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12.3 — Virtual destructors, virtual assignment, and overriding virtualization

Virtual destructors

Although C++ provides a default destructor for your classes if you do not provide one yourself, it is sometimes the case that you will want to provide your own destructor (particularly if the class needs to deallocate memory). You should always make your destructors virtual if you’re dealing with inheritance. Consider the following example:

Because pBase is a Base pointer, when pBase is deleted, the program looks to see if the Base destructor is virtual. It’s not, so it assumes it only needs to call the Base destructor. We can see this in the fact that the above example prints:

Calling ~Base()

However, we really want the delete function to call Derived’s destructor (which will call Base’s destructor in turn). We do this by making Base’s destructor virtual:

Now this program produces the following result:

Calling ~Derived()
Calling ~Base()

Again, whenever you are dealing with inheritance, you should make your destructors virtual.

Virtual assignment

It is possible to make the assignment operator virtual. However, unlike the destructor case where virtualization is always a good idea, virtualizing the assignment operator really opens up a bag full of worms and gets into some advanced topics outside of the scope of this tutorial. Consequently, we are going to recommend you leave your assignments non-virtual for now, in the interest of simplicity.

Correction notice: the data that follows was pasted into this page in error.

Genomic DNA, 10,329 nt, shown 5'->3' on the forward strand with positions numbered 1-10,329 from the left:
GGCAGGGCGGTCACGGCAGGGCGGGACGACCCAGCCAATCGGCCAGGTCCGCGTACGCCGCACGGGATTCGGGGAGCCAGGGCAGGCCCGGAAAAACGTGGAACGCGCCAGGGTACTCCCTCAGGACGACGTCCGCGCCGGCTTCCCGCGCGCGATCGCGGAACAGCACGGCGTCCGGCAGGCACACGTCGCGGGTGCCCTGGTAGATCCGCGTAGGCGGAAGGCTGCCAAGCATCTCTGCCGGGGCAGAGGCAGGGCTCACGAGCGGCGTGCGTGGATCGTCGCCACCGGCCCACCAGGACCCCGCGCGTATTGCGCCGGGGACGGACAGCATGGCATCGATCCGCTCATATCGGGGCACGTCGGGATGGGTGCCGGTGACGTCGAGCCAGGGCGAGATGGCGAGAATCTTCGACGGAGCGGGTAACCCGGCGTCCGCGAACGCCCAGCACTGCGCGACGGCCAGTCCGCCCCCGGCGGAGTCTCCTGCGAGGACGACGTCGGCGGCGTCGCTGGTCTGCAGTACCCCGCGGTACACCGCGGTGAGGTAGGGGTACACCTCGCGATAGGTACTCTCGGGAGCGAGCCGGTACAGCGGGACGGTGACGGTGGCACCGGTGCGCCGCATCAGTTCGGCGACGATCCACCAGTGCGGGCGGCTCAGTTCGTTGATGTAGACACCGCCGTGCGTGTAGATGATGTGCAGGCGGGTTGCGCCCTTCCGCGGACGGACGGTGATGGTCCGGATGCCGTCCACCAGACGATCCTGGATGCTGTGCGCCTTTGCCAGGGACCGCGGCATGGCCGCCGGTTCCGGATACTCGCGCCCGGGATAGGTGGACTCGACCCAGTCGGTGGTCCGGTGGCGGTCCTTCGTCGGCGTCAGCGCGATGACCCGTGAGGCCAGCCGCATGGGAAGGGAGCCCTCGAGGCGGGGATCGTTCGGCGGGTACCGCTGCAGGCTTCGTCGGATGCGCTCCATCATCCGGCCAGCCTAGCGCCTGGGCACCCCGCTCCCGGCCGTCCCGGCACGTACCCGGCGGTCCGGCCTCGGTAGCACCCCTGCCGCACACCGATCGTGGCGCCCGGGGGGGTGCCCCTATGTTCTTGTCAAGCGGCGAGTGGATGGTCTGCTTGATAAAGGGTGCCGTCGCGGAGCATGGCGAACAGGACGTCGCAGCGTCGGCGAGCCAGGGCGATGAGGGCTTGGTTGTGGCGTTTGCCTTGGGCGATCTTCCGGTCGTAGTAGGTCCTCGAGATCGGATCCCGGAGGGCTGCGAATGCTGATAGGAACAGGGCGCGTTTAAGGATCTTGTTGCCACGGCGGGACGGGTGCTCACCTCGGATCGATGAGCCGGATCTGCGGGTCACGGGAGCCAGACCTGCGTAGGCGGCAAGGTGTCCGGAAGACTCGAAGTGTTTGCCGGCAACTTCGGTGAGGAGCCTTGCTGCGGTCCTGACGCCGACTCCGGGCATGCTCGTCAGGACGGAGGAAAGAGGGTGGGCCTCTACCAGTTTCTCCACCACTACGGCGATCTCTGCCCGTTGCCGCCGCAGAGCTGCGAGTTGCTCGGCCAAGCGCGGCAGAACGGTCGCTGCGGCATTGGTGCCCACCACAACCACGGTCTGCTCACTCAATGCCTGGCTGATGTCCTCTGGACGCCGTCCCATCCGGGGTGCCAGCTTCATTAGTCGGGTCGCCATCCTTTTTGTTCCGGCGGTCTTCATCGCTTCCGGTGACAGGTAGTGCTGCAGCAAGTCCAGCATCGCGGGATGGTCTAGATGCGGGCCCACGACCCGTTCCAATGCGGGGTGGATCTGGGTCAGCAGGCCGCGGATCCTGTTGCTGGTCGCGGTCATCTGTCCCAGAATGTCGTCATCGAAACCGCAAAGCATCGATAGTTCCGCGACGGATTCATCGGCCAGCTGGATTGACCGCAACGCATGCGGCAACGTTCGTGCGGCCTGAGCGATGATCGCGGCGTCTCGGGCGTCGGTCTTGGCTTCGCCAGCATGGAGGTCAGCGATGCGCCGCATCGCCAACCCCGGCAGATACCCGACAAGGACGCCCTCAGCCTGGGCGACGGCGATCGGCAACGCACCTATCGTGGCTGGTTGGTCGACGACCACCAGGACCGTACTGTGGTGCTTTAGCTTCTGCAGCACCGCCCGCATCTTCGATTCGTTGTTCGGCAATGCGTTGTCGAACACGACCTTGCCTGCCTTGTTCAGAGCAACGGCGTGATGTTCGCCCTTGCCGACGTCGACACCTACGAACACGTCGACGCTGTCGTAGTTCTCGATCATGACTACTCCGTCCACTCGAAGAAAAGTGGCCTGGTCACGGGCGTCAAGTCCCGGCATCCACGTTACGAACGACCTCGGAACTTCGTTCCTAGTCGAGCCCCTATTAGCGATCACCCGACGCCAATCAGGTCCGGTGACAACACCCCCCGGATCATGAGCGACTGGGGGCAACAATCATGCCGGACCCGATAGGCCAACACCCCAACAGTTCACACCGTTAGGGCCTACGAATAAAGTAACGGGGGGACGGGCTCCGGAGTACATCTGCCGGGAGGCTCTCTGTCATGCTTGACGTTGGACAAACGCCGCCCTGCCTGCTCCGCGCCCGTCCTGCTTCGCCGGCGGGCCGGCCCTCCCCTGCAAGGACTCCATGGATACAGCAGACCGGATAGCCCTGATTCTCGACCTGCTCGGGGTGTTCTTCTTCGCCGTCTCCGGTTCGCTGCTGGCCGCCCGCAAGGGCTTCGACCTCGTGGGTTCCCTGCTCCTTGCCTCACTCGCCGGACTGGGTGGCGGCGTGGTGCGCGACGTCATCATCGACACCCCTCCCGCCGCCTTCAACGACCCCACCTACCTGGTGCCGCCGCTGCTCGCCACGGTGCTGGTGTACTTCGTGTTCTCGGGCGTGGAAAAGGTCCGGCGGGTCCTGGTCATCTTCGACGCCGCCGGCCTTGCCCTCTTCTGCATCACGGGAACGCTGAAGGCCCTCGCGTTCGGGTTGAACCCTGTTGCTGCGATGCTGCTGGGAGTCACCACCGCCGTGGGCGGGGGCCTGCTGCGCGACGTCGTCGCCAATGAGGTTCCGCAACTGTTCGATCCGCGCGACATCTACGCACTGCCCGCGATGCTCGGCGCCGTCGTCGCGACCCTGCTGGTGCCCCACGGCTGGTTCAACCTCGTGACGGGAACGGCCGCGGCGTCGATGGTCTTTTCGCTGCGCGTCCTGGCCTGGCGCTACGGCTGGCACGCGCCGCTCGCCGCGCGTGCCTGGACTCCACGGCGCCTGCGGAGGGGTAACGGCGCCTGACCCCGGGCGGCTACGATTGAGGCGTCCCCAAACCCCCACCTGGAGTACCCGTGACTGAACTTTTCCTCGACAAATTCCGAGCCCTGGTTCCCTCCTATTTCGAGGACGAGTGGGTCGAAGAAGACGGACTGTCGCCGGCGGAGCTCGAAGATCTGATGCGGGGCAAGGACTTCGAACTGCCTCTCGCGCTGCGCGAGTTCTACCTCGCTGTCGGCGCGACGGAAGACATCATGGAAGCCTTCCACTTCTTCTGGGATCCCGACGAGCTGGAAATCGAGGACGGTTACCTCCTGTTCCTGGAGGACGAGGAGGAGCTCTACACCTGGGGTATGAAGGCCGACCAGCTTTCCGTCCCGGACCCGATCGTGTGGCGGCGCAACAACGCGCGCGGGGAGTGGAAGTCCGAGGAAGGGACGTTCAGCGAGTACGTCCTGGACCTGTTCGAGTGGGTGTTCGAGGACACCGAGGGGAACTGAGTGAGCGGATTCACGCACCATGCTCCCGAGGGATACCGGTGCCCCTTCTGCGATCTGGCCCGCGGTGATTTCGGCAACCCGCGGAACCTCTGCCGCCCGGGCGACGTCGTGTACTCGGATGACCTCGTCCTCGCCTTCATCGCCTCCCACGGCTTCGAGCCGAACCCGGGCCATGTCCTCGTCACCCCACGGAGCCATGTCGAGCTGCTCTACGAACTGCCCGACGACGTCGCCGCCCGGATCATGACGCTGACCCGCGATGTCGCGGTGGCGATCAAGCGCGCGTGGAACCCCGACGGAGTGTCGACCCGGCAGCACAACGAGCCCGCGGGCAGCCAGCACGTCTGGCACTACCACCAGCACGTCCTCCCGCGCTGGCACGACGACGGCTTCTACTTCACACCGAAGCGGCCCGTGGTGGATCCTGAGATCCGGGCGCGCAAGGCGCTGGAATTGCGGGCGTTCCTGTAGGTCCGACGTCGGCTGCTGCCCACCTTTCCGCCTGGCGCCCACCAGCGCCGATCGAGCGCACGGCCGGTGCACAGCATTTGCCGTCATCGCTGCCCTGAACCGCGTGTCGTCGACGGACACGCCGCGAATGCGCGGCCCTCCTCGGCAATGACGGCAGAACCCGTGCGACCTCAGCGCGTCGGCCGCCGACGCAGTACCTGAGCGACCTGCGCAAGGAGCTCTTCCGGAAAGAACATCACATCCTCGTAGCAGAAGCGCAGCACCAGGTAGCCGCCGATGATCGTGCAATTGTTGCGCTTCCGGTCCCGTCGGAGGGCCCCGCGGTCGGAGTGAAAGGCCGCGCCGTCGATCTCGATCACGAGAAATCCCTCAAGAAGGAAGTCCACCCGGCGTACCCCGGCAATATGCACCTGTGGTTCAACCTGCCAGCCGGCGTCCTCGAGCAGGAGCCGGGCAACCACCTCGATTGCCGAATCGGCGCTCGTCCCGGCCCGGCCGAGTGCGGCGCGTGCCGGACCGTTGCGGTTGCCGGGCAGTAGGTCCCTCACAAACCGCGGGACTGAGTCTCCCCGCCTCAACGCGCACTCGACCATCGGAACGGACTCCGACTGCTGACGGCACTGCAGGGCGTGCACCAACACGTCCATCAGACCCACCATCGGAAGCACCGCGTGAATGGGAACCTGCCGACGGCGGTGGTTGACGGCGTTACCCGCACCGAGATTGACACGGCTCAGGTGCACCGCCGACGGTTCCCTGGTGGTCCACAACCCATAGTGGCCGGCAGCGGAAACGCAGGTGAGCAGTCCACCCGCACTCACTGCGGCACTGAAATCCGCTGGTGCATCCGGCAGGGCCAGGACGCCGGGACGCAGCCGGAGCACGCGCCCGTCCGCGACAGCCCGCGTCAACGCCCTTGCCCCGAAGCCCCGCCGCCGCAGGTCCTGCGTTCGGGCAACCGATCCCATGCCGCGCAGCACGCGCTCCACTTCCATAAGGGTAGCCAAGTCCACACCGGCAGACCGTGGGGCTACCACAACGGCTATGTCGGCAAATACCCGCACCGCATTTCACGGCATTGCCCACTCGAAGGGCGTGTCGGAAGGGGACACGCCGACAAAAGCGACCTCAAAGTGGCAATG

Overriding virtualization

Very rarely you may want to override the virtualization of a function. For example, consider the following code:

There may be cases where you want a Base pointer to a Derived object to call Base::GetName() instead of Derived::GetName(). To do so, simply use the scope resolution operator:

You probably won’t use this very often, but it’s good to know it’s at least possible.

The downside of virtual functions

Since most of the time you’ll want your functions to be virtual, why not just make all functions virtual? The answer is because it’s inefficient -- resolving a virtual function call takes longer than a resolving a regular one. Furthermore, the compiler also has to allocate an extra pointer for each class object that has one or more virtual functions. We’ll talk about this more in the next couple of lessons.

12.4 -- Early binding and late binding
Index
12.2 -- Virtual functions

17 comments to 12.3 — Virtual destructors, virtual assignment, and overriding virtualization

  • pranesh

    please have a look at the following code :

    Now this program produces the following result:

    Calling ~Derived()
    Calling ~Base()

    i am unable to understand why 'calling ~Base()' is been printed here?
    when we reached delete pbase; in int main() it goes to Base class first and finds that its destructor is virtual so it goes to Derive class and finds another destructor and executes it but why does it prints ~Base() in any case?

    • jason

      i'm also stuck in the same question!may be when derivative destructor is called,then the cursor returns to base for executing line 31 but it should again call derived destructor as again it will come across the virtual base destructor! someone help please!

    • Gigwig

      That is the thing with Inheritance, constructors are called, by default, from the base class to the derived class and the destructors run from the derived class to the base class.

  • Sakthi

    Hello Alex,
    I assume you must have overloaded the new, delete and paranthesis operators. Could you show the code for this ?